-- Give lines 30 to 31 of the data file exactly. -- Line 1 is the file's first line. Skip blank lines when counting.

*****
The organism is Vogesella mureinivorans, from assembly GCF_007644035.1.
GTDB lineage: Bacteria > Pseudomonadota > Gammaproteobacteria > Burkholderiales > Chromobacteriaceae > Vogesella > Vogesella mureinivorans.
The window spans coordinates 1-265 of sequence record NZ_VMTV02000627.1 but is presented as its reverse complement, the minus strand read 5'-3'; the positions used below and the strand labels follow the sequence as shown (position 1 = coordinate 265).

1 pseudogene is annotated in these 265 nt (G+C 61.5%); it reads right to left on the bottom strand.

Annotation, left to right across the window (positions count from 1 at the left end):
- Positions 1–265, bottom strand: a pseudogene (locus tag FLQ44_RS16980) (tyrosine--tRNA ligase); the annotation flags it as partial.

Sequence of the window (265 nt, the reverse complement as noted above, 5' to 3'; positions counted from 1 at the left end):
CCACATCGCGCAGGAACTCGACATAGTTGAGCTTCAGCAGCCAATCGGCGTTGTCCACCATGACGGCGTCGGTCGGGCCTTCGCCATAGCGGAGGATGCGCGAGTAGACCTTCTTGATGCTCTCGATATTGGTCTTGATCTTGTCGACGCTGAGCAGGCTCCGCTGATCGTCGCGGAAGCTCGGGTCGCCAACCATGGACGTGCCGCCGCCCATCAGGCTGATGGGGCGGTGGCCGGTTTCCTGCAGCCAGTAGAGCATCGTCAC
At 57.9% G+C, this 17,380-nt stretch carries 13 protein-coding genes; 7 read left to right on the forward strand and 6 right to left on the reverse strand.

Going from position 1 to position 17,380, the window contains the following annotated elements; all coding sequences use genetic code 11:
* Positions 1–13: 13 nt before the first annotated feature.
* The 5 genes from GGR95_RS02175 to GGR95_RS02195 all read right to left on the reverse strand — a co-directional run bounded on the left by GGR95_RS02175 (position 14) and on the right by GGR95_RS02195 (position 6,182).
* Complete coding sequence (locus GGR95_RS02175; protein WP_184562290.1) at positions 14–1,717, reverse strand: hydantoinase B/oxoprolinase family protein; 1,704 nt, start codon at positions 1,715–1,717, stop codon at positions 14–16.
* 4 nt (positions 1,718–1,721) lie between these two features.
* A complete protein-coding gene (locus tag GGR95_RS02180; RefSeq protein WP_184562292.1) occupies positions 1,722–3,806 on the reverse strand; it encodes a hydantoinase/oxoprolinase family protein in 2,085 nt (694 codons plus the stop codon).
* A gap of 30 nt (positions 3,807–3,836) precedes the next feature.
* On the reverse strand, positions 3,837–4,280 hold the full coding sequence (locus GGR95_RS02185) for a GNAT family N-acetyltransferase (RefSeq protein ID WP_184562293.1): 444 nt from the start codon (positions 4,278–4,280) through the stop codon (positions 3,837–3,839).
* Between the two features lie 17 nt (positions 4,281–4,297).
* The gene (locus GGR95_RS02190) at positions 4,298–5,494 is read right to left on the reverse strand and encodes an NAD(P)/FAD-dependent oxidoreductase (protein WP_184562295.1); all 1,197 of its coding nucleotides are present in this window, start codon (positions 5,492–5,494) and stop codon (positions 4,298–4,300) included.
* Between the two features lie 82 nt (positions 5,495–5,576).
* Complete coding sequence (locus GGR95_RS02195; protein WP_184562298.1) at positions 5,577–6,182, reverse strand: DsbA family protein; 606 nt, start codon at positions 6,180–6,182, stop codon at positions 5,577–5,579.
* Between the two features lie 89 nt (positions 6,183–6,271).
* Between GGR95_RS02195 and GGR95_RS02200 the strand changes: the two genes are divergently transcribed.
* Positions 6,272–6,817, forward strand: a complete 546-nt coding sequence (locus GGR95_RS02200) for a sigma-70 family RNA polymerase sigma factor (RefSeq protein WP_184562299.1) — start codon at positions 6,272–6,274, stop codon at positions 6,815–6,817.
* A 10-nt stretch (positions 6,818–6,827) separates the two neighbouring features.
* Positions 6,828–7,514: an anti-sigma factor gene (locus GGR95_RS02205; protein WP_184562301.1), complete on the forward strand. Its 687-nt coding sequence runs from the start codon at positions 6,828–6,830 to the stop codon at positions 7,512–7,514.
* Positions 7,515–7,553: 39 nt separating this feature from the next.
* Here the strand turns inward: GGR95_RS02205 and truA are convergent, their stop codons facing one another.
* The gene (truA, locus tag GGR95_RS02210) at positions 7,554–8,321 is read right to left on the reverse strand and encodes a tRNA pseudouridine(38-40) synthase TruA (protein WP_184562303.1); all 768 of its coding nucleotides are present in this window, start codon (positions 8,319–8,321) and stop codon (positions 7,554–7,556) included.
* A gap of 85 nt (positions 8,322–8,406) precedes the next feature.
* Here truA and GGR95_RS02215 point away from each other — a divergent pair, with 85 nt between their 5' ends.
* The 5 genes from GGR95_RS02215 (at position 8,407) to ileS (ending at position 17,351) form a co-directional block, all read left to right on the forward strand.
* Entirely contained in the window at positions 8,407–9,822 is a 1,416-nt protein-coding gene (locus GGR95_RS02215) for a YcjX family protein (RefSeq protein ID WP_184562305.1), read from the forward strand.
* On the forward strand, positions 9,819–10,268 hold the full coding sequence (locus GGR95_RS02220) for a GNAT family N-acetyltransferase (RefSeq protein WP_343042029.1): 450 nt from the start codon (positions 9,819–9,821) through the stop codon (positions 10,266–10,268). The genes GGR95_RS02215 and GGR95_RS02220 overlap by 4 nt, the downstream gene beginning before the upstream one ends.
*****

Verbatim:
* A gap of 85 nt (positions 8,322–8,406) precedes the next feature.
* Here truA and GGR95_RS02215 point away from each other — a divergent pair, with 85 nt between their 5' ends.